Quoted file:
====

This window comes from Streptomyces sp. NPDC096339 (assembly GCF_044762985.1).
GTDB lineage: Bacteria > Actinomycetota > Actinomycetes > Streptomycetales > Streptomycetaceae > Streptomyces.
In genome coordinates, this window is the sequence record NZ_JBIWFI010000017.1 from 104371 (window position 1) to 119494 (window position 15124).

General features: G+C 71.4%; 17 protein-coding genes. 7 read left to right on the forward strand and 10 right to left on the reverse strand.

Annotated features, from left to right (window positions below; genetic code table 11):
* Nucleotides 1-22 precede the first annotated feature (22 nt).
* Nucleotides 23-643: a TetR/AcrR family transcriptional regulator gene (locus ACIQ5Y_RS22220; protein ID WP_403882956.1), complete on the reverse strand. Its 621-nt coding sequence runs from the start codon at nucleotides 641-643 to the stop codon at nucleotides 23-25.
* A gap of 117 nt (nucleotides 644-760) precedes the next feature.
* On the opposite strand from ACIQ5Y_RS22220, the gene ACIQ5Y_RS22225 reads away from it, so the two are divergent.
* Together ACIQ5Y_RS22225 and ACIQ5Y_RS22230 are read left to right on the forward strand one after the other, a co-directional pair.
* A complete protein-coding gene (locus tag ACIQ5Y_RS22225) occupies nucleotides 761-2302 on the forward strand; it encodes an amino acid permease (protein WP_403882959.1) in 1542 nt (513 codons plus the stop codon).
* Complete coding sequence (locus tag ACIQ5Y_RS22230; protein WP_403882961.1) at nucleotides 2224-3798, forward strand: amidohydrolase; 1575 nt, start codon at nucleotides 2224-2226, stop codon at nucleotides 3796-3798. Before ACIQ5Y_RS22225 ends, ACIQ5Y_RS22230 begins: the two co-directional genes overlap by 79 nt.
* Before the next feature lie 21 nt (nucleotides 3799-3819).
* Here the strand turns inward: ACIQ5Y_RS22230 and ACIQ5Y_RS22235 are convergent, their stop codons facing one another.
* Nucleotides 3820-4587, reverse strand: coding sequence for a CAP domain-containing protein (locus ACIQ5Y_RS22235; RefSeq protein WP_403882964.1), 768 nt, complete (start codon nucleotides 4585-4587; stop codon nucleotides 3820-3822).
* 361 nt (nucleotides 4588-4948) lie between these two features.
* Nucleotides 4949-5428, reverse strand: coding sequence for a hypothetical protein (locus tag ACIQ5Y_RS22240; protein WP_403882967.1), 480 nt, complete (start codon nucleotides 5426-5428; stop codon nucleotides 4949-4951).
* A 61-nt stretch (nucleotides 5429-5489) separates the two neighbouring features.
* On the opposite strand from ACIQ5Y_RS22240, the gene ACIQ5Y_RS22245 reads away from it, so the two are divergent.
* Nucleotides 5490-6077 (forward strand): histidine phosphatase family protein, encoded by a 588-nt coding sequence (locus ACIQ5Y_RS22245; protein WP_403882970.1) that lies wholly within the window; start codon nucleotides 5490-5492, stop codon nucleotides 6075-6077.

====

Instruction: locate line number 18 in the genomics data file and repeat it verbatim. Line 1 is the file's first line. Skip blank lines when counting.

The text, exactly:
* A 61-nt stretch (nucleotides 5429-5489) separates the two neighbouring features.